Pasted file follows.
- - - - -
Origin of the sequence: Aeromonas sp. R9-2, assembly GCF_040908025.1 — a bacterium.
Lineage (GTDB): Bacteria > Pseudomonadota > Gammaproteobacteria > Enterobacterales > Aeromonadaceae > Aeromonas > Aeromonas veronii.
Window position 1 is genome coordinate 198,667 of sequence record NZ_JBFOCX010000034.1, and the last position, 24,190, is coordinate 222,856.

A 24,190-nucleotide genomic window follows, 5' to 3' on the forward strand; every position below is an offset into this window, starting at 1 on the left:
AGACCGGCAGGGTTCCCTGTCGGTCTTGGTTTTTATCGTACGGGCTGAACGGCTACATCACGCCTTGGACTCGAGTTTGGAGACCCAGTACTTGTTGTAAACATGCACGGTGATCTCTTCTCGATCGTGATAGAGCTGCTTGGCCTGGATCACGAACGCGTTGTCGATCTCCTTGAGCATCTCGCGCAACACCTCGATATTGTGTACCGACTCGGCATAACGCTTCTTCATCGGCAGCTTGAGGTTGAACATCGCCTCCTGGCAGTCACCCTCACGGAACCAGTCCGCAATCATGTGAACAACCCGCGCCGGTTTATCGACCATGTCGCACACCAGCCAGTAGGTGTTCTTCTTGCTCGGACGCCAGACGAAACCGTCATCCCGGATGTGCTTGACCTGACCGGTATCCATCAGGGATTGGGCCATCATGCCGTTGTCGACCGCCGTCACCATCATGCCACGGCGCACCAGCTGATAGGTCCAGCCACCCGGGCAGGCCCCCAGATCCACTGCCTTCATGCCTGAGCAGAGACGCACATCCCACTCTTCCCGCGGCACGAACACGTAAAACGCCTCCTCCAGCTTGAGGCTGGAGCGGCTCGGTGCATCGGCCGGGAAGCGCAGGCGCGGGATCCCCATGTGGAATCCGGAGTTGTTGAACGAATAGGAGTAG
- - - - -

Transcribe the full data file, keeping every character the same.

Origin of the sequence: Aeromonas sp. R9-2, assembly GCF_040908025.1 — a bacterium.
Lineage (GTDB): Bacteria > Pseudomonadota > Gammaproteobacteria > Enterobacterales > Aeromonadaceae > Aeromonas > Aeromonas veronii.
Window position 1 is genome coordinate 198,667 of sequence record NZ_JBFOCX010000034.1, and the last position, 24,190, is coordinate 222,856.

A 24,190-nucleotide genomic window follows, 5' to 3' on the forward strand; every position below is an offset into this window, starting at 1 on the left:
AGACCGGCAGGGTTCCCTGTCGGTCTTGGTTTTTATCGTACGGGCTGAACGGCTACATCACGCCTTGGACTCGAGTTTGGAGACCCAGTACTTGTTGTAAACATGCACGGTGATCTCTTCTCGATCGTGATAGAGCTGCTTGGCCTGGATCACGAACGCGTTGTCGATCTCCTTGAGCATCTCGCGCAACACCTCGATATTGTGTACCGACTCGGCATAACGCTTCTTCATCGGCAGCTTGAGGTTGAACATCGCCTCCTGGCAGTCACCCTCACGGAACCAGTCCGCAATCATGTGAACAACCCGCGCCGGTTTATCGACCATGTCGCACACCAGCCAGTAGGTGTTCTTCTTGCTCGGACGCCAGACGAAACCGTCATCCCGGATGTGCTTGACCTGACCGGTATCCATCAGGGATTGGGCCATCATGCCGTTGTCGACCGCCGTCACCATCATGCCACGGCGCACCAGCTGATAGGTCCAGCCACCCGGGCAGGCCCCCAGATCCACTGCCTTCATGCCTGAGCAGAGACGCACATCCCACTCTTCCCGCGGCACGAACACGTAAAACGCCTCCTCCAGCTTGAGGCTGGAGCGGCTCGGTGCATCGGCCGGGAAGCGCAGGCGCGGGATCCCCATGTGGAATCCGGAGTTGTTGAACGAATAGGAGTAG